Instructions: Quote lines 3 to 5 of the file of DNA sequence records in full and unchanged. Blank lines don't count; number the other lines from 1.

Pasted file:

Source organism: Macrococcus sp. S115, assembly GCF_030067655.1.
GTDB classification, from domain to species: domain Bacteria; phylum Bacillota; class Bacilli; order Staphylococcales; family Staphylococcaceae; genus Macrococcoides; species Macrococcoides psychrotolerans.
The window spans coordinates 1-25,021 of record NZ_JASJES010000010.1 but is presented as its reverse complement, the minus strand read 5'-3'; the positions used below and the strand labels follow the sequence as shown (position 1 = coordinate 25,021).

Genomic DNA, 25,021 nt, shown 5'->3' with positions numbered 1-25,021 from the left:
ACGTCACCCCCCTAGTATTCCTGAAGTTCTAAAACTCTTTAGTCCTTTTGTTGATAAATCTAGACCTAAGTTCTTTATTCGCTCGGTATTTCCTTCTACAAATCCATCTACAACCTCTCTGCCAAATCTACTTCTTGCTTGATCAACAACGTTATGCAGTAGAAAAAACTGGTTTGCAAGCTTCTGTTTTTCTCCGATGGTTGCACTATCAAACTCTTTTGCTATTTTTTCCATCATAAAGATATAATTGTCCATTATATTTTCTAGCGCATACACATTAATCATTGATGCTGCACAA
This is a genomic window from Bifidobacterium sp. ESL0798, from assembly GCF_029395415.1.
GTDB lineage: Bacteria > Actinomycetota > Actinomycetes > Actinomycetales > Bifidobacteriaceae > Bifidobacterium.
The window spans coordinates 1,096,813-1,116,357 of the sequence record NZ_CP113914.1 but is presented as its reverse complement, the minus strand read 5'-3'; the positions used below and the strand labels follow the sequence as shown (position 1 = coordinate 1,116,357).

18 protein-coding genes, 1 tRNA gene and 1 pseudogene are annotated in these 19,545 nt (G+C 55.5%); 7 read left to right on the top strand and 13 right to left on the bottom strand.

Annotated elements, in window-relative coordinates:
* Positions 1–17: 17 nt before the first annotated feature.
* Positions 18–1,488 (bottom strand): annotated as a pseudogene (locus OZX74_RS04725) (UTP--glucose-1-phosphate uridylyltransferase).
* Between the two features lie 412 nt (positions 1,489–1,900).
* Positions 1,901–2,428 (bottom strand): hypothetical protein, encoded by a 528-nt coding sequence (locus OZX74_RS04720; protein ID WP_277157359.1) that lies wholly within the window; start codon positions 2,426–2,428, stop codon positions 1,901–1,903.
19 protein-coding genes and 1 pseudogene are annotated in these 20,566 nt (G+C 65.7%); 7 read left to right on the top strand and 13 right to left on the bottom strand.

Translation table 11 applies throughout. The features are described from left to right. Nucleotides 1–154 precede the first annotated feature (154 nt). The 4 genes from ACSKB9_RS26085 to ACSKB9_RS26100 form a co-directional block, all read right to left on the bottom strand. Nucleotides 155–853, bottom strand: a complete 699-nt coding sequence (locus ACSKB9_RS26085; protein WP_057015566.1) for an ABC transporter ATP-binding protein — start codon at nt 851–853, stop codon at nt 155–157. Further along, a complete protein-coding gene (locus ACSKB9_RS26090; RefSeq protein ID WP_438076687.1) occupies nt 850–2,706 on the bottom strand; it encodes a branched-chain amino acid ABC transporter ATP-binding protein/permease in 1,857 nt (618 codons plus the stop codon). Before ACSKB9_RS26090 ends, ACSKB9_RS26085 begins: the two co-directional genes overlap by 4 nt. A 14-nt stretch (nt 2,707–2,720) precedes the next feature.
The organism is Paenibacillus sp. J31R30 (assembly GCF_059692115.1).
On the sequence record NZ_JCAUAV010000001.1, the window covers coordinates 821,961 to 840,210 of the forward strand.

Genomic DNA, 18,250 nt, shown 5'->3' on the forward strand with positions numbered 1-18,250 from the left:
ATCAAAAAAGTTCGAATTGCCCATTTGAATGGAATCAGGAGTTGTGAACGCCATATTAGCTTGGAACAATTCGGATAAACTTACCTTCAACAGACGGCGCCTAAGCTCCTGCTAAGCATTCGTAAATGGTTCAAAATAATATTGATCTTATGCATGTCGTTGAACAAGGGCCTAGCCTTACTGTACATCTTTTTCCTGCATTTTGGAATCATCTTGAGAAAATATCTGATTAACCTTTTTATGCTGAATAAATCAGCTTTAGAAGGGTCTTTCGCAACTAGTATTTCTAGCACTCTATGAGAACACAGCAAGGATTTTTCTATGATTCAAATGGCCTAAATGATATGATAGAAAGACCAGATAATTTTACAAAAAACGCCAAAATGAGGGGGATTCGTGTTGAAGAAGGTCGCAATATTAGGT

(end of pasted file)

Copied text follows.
The window spans coordinates 1-25,021 of record NZ_JASJES010000010.1 but is presented as its reverse complement, the minus strand read 5'-3'; the positions used below and the strand labels follow the sequence as shown (position 1 = coordinate 25,021).

Genomic DNA, 25,021 nt, shown 5'->3' with positions numbered 1-25,021 from the left:
ACGTCACCCCCCTAGTATTCCTGAAGTTCTAAAACTCTTTAGTCCTTTTGTTGATAAATCTAGACCTAAGTTCTTTATTCGCTCGGTATTTCCTTCTACAAATCCATCTACAACCTCTCTGCCAAATCTACTTCTTGCTTGATCAACAACGTTATGCAGTAGAAAAAACTGGTTTGCAAGCTTCTGTTTTTCTCCGATGGTTGCACTATCAAACTCTTTTGCTATTTTTTCCATCATAAAGATATAATTGTCCATTATATTTTCTAGCGCATACACATTAATCATTGATGCTGCACAA